Preparedness, Awareness, & Common Sense are Your Best Protections while Driving in Chicago-Area Severe Summer Weather ...
While riding home from the City yesterday, we got deluged with rain. A
storm blew up suddenly and the rain was accompanied by ominous dark
clouds and high gusts of wind. A Severe Thunderstorm Warning had been issued for our County and surrounding counties for the entire night.
This year's already been full of weather warnings in the Chicagoland area. The past winter was a bugger and it seemed to last forever.
Spring's warmer weather has finally arrived. But in the Midwest, (and many other areas of the U.S.) that means the potential for tornadoes, severe thunderstorms, and flooding arrives too.
In the Chicago area, the highways are often jam-packed. That was the case yesterday. And it got me thinking ...
"What if a storms' winds, flooding, hail, or even a tornado occurs while we're in our car? What should I do? How do I protect us?"
So, I did a little investigating today. This is the information I found:
If the car is moving:
- Tune in to your car's radio to get the latest weather info. Stay informed of the weather's movement and path
- Make sure your vehicle's headlights are on
- Slow down!
- Don't be distracted by your cell. Stay alert .. turn the phone off!
- Be aware of all the vehicles around you. High winds are especially problematic for larger vehicles such as RVs, Semi, Campers, Trailers, Buses, etc.
- Allow extra distance for braking on wet roads
- Approach and navigate intersections with extreme caution. Be prepared to come to a full stop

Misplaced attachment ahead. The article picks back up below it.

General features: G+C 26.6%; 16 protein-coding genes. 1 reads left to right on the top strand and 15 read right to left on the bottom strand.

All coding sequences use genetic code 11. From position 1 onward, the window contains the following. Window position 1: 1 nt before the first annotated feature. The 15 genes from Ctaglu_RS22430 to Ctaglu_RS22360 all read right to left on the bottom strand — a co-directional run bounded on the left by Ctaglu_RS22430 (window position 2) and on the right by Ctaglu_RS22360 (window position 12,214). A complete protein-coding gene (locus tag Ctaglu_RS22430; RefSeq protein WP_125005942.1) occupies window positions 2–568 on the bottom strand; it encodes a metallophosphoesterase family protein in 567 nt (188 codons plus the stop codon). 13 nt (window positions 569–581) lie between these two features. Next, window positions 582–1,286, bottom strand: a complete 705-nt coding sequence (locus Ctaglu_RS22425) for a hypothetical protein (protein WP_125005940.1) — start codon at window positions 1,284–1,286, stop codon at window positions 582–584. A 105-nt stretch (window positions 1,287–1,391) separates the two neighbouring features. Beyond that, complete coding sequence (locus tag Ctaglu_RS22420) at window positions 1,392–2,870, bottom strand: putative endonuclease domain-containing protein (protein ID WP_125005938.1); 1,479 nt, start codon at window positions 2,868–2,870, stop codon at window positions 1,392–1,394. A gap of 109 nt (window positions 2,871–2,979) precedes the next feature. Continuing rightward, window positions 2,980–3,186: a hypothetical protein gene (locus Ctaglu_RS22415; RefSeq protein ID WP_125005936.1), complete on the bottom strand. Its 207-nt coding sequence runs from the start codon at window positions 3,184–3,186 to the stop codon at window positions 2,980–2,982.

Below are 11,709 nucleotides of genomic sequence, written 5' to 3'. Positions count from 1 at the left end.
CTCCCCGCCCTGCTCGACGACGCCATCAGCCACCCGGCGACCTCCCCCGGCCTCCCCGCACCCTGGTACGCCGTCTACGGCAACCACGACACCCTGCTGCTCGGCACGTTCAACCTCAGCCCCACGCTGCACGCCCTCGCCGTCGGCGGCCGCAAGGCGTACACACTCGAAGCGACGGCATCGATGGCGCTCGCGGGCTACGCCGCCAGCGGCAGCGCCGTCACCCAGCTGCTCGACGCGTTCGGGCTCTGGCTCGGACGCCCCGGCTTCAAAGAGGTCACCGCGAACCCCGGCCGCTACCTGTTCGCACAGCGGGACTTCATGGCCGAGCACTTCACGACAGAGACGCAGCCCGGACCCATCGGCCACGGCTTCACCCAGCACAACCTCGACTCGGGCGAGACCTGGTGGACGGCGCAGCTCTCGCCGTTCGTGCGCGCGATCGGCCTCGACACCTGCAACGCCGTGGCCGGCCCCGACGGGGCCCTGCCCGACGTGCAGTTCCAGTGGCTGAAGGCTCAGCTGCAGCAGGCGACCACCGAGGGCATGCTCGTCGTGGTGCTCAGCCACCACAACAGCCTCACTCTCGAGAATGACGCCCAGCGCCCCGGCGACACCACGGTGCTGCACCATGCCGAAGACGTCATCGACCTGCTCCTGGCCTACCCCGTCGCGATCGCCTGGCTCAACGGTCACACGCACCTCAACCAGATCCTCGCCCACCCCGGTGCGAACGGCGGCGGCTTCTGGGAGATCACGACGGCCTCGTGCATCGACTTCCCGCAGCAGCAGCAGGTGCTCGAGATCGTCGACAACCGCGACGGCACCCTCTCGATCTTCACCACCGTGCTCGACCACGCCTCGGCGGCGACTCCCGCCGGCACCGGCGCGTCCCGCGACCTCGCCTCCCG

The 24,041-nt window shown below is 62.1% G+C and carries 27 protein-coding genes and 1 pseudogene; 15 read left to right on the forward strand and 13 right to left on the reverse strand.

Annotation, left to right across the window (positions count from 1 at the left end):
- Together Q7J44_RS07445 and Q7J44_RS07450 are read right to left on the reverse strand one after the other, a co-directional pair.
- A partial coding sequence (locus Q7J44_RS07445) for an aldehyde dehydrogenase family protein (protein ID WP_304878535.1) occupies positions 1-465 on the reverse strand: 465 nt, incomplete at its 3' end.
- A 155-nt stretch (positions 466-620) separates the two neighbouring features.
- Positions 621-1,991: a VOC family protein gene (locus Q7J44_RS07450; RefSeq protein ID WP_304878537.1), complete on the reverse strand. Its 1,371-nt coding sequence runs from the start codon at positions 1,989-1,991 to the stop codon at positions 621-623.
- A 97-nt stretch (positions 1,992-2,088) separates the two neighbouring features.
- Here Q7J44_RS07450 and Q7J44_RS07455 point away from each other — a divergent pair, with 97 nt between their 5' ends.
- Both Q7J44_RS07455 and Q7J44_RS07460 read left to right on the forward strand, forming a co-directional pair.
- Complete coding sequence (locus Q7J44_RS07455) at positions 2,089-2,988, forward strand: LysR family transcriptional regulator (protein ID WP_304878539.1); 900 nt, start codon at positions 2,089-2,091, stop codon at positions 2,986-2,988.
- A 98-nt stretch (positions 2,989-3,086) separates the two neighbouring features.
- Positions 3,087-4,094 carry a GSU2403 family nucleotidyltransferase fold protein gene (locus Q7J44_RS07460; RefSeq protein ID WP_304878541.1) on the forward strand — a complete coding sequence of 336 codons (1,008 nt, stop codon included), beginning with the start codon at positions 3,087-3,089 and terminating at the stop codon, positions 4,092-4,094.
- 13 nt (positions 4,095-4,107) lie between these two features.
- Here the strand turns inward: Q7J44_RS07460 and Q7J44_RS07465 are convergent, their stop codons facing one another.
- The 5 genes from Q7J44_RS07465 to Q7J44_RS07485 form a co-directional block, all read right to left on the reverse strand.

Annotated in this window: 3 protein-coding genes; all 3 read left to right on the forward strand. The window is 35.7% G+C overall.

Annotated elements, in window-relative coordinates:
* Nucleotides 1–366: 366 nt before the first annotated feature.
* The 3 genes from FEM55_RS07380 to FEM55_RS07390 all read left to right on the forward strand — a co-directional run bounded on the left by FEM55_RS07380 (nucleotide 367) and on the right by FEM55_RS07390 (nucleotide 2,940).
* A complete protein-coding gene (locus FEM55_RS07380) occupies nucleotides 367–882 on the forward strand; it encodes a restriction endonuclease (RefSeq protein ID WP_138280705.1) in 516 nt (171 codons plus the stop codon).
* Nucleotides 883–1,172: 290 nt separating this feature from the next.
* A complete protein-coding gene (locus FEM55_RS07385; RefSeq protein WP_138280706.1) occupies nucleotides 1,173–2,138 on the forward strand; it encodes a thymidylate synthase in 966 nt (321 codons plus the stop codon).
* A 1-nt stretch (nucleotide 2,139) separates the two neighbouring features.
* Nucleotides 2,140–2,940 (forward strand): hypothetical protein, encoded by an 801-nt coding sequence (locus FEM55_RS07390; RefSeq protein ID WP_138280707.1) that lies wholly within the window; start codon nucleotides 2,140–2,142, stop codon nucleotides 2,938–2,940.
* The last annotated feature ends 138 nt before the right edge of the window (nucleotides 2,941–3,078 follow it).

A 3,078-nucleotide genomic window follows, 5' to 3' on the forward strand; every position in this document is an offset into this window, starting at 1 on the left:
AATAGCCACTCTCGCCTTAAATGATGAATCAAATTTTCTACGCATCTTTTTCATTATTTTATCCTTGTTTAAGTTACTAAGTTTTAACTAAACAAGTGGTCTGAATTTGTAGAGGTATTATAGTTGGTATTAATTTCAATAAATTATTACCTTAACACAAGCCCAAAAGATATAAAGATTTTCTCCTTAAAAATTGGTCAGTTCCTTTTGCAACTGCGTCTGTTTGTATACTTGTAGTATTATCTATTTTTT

- Don't try to drive through flooded areas
If hail is involved:
- When possible, pull into a shelter for protection from the damaging hail
- Follow the advice for severe thunderstorms
- Do NOT try to out-run the tornado
- If the tornado is imminent, seek immediate shelter out of the car, if possible
- If immediate shelter is not available, get out of your car and lie-down in a ditch. A tornado can quickly turn you vehicle into a flying object
- Don't try to drive through flooded areas. Find an alternative route
- Remember: Water that appears shallow can be misleading. The water may hide damage to the road beneath it ... or the road may have been completely washed away
- 6 inches of water reaches the bottom of most passenger cars .. and can cause stalling of your vehicle's engine
- 1 foot of water can float almost any vehicle on the road
- 2 feet of water will virtually sweep cars off the road .. even the big rigs, pick-ups, SUV's, etc.
- Leave your vehicle and head for higher ground, if need be
Preparedness, awareness, and common sense are your best protections while driving in Chicago-area severe summer weather. Be alert and watchful, listen for weather updates, and be ready and willing to react quickly when bad weather and emergencies occur.
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